When you purchase an ETF, you are not actually purchasing any physical gold; you’re rolling the dice as a shareholder. Long-term ETFs in gold are subject to high capital gains taxes, so this investment approach is more short-term (under a year is ideal) to avoid them. When it comes to fees, as explained in an article by Yahoo! Finance: “because the gold itself produces no income and there are still expenses that must be covered, the ETF’s management is allowed to sell the gold to cover these expenses.” This can translate to a diminishing investment since the no income is produced from the gold itself.
This is one of the higher-risk routes into the gold market, but it if you like to have more control over your investments, gold futures might be the right fit. With futures, investors incur little to no fees (usually just a brokerage fee), and the price of gold futures follows the market price as with ETFs.
With gold futures, investors have a greater ability to leverage their investment to get a larger quantity of gold for a smaller price. For example, one gold ETF share is priced at one tenth of an ounce of gold. Ten shares of gold is equivalent to one ounce of gold whereas one gold futures contract is equivalent to 100 ounces of gold. This means a ratio of 1,000 shares of gold ETFs are equal to one gold futures contract.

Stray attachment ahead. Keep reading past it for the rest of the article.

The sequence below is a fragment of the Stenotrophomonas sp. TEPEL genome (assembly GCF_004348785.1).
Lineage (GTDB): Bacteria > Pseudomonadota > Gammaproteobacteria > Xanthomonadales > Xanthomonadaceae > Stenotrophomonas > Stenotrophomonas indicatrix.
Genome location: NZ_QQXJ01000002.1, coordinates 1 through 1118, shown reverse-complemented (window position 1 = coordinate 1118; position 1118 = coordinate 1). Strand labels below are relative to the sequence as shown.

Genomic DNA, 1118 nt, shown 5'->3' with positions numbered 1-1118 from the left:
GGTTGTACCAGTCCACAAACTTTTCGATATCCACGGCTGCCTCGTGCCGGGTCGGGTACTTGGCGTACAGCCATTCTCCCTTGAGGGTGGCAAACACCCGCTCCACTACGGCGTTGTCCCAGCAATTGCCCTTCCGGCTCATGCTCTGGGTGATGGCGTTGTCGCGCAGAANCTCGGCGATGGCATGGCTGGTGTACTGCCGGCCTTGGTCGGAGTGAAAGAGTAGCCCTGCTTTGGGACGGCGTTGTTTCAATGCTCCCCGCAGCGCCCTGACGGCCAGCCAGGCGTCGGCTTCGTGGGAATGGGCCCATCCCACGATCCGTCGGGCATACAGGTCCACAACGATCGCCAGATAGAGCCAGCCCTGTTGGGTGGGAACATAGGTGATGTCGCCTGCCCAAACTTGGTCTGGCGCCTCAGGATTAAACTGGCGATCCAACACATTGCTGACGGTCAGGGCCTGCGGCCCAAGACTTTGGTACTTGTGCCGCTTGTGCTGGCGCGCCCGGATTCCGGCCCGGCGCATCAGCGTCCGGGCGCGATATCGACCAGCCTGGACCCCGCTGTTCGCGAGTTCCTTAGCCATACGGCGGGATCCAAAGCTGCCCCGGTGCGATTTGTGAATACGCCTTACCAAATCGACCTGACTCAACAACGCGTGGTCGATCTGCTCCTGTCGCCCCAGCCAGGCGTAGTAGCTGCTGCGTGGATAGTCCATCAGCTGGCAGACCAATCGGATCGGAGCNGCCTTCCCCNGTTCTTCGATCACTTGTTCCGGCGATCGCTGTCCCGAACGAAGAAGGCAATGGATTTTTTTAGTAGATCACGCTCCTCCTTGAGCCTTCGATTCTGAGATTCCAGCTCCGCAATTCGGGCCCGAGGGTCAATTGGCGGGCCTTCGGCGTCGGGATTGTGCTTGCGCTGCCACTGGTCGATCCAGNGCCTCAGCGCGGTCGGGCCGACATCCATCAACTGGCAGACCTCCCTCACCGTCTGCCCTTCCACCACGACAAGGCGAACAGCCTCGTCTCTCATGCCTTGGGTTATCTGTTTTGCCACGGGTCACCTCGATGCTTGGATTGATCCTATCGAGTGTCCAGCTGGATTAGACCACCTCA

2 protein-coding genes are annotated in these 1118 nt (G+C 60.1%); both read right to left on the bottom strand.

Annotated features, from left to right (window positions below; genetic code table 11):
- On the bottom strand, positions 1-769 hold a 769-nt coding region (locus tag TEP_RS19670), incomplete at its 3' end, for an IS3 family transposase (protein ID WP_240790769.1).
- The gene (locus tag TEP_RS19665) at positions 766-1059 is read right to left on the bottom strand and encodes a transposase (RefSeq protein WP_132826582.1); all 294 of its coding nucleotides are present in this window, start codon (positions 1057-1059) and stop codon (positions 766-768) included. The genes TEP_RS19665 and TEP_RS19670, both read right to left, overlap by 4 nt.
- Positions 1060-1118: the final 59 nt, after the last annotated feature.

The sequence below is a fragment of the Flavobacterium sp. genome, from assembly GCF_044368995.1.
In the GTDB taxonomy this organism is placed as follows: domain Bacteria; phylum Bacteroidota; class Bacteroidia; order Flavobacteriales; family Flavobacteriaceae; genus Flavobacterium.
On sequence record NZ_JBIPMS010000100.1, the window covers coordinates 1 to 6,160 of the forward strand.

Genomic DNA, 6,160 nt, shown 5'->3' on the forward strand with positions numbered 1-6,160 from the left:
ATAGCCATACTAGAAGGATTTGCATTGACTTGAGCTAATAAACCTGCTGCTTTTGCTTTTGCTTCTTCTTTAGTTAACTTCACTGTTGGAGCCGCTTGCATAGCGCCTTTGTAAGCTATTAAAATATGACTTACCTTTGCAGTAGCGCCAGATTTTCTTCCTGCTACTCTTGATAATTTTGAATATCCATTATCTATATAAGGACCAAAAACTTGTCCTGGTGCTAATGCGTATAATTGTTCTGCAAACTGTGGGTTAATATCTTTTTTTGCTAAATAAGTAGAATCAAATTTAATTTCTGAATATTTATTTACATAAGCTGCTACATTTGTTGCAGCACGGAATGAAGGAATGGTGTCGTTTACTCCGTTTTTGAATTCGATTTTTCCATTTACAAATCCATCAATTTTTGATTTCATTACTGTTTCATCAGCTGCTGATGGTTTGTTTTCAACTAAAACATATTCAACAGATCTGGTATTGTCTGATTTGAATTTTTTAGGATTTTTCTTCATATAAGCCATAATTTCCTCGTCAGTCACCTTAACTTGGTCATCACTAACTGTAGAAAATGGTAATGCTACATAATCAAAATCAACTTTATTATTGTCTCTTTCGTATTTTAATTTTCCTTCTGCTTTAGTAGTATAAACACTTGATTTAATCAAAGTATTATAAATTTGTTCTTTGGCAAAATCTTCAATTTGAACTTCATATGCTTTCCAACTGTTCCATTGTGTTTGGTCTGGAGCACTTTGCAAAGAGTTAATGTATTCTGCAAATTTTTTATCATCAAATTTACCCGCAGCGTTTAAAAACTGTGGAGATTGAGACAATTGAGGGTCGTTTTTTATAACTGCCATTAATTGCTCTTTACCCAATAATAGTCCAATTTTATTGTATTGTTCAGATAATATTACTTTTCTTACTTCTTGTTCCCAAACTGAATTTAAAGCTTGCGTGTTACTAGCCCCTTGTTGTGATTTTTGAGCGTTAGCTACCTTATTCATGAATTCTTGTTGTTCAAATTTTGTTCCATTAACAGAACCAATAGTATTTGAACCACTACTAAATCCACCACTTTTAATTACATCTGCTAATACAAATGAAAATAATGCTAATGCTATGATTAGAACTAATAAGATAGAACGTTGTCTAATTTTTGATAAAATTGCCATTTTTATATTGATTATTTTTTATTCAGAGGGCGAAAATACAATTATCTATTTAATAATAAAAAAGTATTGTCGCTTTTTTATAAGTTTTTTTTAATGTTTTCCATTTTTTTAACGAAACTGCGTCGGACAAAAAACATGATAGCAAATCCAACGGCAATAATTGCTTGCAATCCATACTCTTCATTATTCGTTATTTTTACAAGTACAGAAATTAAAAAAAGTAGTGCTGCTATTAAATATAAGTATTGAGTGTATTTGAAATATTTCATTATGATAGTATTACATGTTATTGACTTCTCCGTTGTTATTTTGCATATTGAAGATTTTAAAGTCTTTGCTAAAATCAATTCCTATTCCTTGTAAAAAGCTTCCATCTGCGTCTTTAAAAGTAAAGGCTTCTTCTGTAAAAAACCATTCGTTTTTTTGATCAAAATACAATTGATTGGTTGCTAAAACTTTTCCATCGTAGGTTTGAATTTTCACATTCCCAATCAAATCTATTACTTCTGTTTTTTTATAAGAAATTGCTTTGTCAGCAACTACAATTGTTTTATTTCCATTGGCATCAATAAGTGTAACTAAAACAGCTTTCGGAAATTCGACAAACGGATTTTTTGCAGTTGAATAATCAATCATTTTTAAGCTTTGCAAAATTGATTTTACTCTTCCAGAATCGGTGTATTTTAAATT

There are no added premiums for futures, and they offer a tax advantage for investors that ETFs do not. As far market entry and exit, futures also offer a lot of mobility.
The tried and true saying stands: with high risk comes high reward. Futures are designed for more advanced investors, and might not be ideal during global political or financial upheaval.
When gold is physically purchased, it’s usually through a dealer or bank, and is available in bars or coins. Coins are more popular simply because they are easier to store, handle, and transport, and each gold bullion coin carries a small premium over the spot price of gold, usually by 3 to 4 percent. Bullion coins include: the South African Krugerrand, the Canadian Gold Leaf Maple, the Chinese Gold Panda, the American Gold Eagle, and the British Britannica.
The South African Krugerrand was the first legal tender bullion, and the first to be over one troy ounce of 22-karat gold. Investing in the Krugerrand is smart as it’s the most actively traded gold bullion coin on the international market and the most popular by volume sold. Another common option is the gold American Eagle coin, but it’s been losing some traction this summer.